The key lies in KKR’s batting order – and the place to start with is Dre Russ. In seven innings, he has 312 runs off 146 balls, striking at an incredible 213.6 – and he has been not out thrice.


The game most indicative of how Russell is misused is the one on April 9, versus CSK at Chennai, on a wicket where no other batsman on either side could strike with any fluency (CSK’s Faf du Plessis, the second best on the night, hit 43 off 45 balls at 95.5).


KKR’s Lynn, Naraine, Uthappa, Rana, Karthik and Gill batted ahead of Russell; only two of those reached double figures (Karthik hit a painful 19 off 21 balls to be second top scorer). The entire KKR line up scored 5 fours; Russell alone had five fours and three sixes. The team score was 108/9 in 120 deliveries; of these Russell scored 50 off 44 and there were four extras. And Russell was unbeaten – in other words, his potential on a wicket where every run was gold was underutilised.


The point: You need Russell padded up by the end of the 10th over, 12th latest, and ready to go the minute the next wicket falls, irrespective of who else you have in the hut.


Batting Order or Disorder?


At a post-match press conference the other night, KKR skipper Dinesh Karthik said: “Look, we’ve made it clear to Shubman that, as and when opportunities arise, he will be sent up the order… Question is whether we can bat Shubman at No. 3 or No. 4. Well, Robin Uthappa and Nitish Rana have won us matches from those positions and, again, it’s a matter of showing faith. India is obsessed with novelties, and even I like novelties, but I have to look at Knight Riders as a whole and not just one bright kid on the block...”


Yes, well, we have a chart, and some thoughts, for Karthik. First, the strike rates of KKR’s top six:


Related thoughts: Narine is a pinch hitter – if he bats past the powerplay, it is a bonus. Lynn is ugly, but effective. He had a slow start to the tournament (37 runs in 39 balls in his first three innings), but he has found his bearings and is batting big and deep – his last three innings produced 175 runs in just 114 balls.


So the first question is, who bats at three, and is Uthappa really the best choice when the requirement is to maintain momentum generated by the opening combo? Uthappa strikes at 128.6 (211 off 164) and is slow off the blocks – which means that at the fall of the first wicket, the opposition bowlers have a period where they are not under pressure.


Against that, Nitish Rana (201 off 139) goes at 144.6, despite being unsettled in the order (He has batted as opener, as four, as five…). Fact: Rana currently has the 15th best strike rate this season; the one immediately above him, at 14th rank, is a certain David Warner (145.16). And Uthappa is ranked 28 – even Ajinkya Rahane at 22 is higher than him. Rana at three looks a no-brainer, really – it gives KKR a top three all striking in excess of 140.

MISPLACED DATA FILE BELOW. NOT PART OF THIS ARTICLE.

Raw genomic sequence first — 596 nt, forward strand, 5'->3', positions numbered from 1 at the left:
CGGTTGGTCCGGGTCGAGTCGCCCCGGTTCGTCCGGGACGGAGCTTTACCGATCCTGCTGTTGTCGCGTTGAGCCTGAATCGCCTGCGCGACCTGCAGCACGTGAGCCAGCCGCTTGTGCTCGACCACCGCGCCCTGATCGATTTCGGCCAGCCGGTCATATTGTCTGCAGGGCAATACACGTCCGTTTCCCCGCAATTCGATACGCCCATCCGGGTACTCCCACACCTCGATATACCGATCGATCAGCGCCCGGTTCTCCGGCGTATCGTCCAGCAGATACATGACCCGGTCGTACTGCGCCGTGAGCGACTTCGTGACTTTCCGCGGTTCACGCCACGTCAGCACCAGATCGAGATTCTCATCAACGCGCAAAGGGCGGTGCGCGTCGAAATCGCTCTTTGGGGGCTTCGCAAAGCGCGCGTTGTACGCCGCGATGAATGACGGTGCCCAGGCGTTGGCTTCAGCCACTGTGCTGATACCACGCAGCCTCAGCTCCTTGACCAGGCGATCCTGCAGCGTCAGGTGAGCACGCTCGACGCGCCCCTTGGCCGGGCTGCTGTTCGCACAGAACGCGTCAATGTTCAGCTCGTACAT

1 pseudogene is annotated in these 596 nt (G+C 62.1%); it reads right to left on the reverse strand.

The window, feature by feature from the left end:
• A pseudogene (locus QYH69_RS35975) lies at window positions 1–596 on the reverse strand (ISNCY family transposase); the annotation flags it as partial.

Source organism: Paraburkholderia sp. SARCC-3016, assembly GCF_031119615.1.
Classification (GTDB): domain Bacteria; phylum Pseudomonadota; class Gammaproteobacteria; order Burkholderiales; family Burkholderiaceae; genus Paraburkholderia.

So who is number four? This might sound counter-intuitive, but I’d argue for Shubhman Gill. The talented teen has thus far scored a mere 120 runs off 99 balls at 121.2 – but that is because of how low he bats. The only time he was given space was against Delhi on April 12, when he opened at the Gardens and top-scored with 65 off just 39 despite losing partner Joe Denly off the first ball of the innings. In that game, Uthappa made 28 off 30 and Dinesh Kartik managed two off three.


I could go on, but the point is this: KKR’s biggest problem this season is the inability to put enough on the board for its bowlers to defend (three of its four losses came batting first; the fourth was the famous super over when Kagiso Rabada produced the miracle ball against Dre Russ).


To fix this problem, it needs to rethink its batting line-up, and go with Narine, Lynn, Rana, Gill, Russell in that order – and it needs to give its two young Indian stars the license, the freedom, to play their natural game.


In such a line up, Uthappa has to float -- if wickets fall in a heap at the top, he comes in to steady the ship and take the game into the second half; if at least three of the top four are on song, he sits out till after Russell.


A T20 team is not a government bureaucracy – it is not about seniority, but efficiency. And very clearly, as pointed out earlier, KKR has been inefficient in putting sufficient runs on the board to defend.


As for Kartik, captain or no captain, if he bats in the top five on his current form, he does his team a big disservice (which raises the question of why he is in the World Cup squad, but that is a different story for a different day).


You notice I didn’t have anything to say about RCB’s tactics, right? Because what is the point? The team is now “playing for pride” – and who knows at what position “pride” bats, in a line-up where its best batsman, Virat Kohli, ranks 33rd in the strike rate charts (124.6)?


For what it is worth, RCB should consider moving Moeen to the opening slot to do what Narine does for KKR – Kohli is way too vulnerable to the moving, lifting new ball; teams have figured out that it is profitable to attack him outside off with slips in place. And it needs to stop experimenting with Akshdeep Nath, and bring back Hetmeyer.


All that said, the only thing at stake in this game is: Can KKR win, and keep its playoff hopes afloat? And here is the rider: Approximately 40 hours before the game, when this is being written, Dre Russ is not certain to play (Carlos Brathwaite is the logical replacement, but even at his best, he is no Russell).


Probable teams:


KKR: Chris Lynn, Sunil Narine, Robin Uthappa, Nitish Rana, Dinesh Karthik, Shubhman Gill, Andre Russell, Piyush Chawla, Harry Gurney, Prasidh Krishna


RCB: Virat Kohli, Parthiv Patel, AB de Villiers, Moeen Ali, Shimron Hetmyer, Navdeep Saini, Yuzvendra Chahal, Umesh Yadav, Mohammad Siraj, Marcus Stoinis, Pawan Negi